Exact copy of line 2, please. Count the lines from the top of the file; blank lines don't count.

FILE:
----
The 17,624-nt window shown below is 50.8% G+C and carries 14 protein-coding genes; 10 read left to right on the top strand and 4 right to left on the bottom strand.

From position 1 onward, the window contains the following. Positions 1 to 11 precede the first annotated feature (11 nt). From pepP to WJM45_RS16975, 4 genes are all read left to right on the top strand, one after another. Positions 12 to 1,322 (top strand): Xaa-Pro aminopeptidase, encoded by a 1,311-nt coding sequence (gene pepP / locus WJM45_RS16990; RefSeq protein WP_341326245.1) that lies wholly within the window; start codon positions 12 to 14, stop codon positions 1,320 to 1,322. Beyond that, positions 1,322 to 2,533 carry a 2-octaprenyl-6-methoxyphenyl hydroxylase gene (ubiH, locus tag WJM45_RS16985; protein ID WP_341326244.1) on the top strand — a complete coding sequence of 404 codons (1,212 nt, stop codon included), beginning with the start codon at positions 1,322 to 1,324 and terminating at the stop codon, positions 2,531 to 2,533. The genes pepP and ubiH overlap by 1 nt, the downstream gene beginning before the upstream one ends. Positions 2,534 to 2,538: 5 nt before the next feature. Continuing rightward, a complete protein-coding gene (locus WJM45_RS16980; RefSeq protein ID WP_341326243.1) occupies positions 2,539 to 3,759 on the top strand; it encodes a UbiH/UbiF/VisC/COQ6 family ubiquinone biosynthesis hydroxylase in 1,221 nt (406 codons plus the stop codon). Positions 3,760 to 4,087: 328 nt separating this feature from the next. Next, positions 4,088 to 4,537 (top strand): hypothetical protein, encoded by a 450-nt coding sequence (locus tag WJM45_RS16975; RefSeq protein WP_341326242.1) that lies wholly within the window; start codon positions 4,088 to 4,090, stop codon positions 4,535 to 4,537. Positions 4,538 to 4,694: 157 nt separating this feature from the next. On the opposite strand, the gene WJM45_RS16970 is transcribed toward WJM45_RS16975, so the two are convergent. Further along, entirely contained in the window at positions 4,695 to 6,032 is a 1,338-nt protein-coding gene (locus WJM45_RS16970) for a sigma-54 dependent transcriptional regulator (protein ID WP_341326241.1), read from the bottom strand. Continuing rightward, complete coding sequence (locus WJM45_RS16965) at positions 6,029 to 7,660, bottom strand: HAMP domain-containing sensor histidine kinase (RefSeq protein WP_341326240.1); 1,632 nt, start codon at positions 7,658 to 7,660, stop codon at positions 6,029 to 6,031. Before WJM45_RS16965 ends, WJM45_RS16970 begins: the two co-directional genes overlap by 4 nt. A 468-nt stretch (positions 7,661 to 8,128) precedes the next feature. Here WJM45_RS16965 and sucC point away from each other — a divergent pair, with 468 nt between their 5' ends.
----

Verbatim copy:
From position 1 onward, the window contains the following. Positions 1 to 11 precede the first annotated feature (11 nt). From pepP to WJM45_RS16975, 4 genes are all read left to right on the top strand, one after another. Positions 12 to 1,322 (top strand): Xaa-Pro aminopeptidase, encoded by a 1,311-nt coding sequence (gene pepP / locus WJM45_RS16990; RefSeq protein WP_341326245.1) that lies wholly within the window; start codon positions 12 to 14, stop codon positions 1,320 to 1,322. Beyond that, positions 1,322 to 2,533 carry a 2-octaprenyl-6-methoxyphenyl hydroxylase gene (ubiH, locus tag WJM45_RS16985; protein ID WP_341326244.1) on the top strand — a complete coding sequence of 404 codons (1,212 nt, stop codon included), beginning with the start codon at positions 1,322 to 1,324 and terminating at the stop codon, positions 2,531 to 2,533. The genes pepP and ubiH overlap by 1 nt, the downstream gene beginning before the upstream one ends. Positions 2,534 to 2,538: 5 nt before the next feature. Continuing rightward, a complete protein-coding gene (locus WJM45_RS16980; RefSeq protein ID WP_341326243.1) occupies positions 2,539 to 3,759 on the top strand; it encodes a UbiH/UbiF/VisC/COQ6 family ubiquinone biosynthesis hydroxylase in 1,221 nt (406 codons plus the stop codon). Positions 3,760 to 4,087: 328 nt separating this feature from the next. Next, positions 4,088 to 4,537 (top strand): hypothetical protein, encoded by a 450-nt coding sequence (locus tag WJM45_RS16975; RefSeq protein WP_341326242.1) that lies wholly within the window; start codon positions 4,088 to 4,090, stop codon positions 4,535 to 4,537. Positions 4,538 to 4,694: 157 nt separating this feature from the next. On the opposite strand, the gene WJM45_RS16970 is transcribed toward WJM45_RS16975, so the two are convergent. Further along, entirely contained in the window at positions 4,695 to 6,032 is a 1,338-nt protein-coding gene (locus WJM45_RS16970) for a sigma-54 dependent transcriptional regulator (protein ID WP_341326241.1), read from the bottom strand. Continuing rightward, complete coding sequence (locus WJM45_RS16965) at positions 6,029 to 7,660, bottom strand: HAMP domain-containing sensor histidine kinase (RefSeq protein WP_341326240.1); 1,632 nt, start codon at positions 7,658 to 7,660, stop codon at positions 6,029 to 6,031. Before WJM45_RS16965 ends, WJM45_RS16970 begins: the two co-directional genes overlap by 4 nt. A 468-nt stretch (positions 7,661 to 8,128) precedes the next feature. Here WJM45_RS16965 and sucC point away from each other — a divergent pair, with 468 nt between their 5' ends.